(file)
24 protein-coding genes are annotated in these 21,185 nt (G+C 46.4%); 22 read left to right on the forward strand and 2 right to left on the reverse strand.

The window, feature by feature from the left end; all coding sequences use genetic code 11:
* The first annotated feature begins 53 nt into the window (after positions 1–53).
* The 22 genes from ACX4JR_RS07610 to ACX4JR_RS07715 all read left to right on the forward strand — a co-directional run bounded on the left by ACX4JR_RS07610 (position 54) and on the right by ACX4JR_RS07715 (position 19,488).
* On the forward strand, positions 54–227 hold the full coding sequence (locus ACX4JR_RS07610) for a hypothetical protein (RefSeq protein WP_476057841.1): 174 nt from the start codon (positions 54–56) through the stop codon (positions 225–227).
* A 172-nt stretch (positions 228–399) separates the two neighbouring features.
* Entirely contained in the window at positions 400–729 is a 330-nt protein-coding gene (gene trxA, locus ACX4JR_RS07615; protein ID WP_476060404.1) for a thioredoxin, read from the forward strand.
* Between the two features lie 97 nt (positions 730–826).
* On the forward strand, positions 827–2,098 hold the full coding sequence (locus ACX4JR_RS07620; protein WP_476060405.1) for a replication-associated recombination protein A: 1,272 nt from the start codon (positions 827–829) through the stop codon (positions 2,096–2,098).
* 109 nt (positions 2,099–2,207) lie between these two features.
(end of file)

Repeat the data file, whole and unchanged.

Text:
24 protein-coding genes are annotated in these 21,185 nt (G+C 46.4%); 22 read left to right on the forward strand and 2 right to left on the reverse strand.

The window, feature by feature from the left end; all coding sequences use genetic code 11:
* The first annotated feature begins 53 nt into the window (after positions 1–53).
* The 22 genes from ACX4JR_RS07610 to ACX4JR_RS07715 all read left to right on the forward strand — a co-directional run bounded on the left by ACX4JR_RS07610 (position 54) and on the right by ACX4JR_RS07715 (position 19,488).
* On the forward strand, positions 54–227 hold the full coding sequence (locus ACX4JR_RS07610) for a hypothetical protein (RefSeq protein WP_476057841.1): 174 nt from the start codon (positions 54–56) through the stop codon (positions 225–227).
* A 172-nt stretch (positions 228–399) separates the two neighbouring features.
* Entirely contained in the window at positions 400–729 is a 330-nt protein-coding gene (gene trxA, locus ACX4JR_RS07615; protein ID WP_476060404.1) for a thioredoxin, read from the forward strand.
* Between the two features lie 97 nt (positions 730–826).
* On the forward strand, positions 827–2,098 hold the full coding sequence (locus ACX4JR_RS07620; protein WP_476060405.1) for a replication-associated recombination protein A: 1,272 nt from the start codon (positions 827–829) through the stop codon (positions 2,096–2,098).
* 109 nt (positions 2,099–2,207) lie between these two features.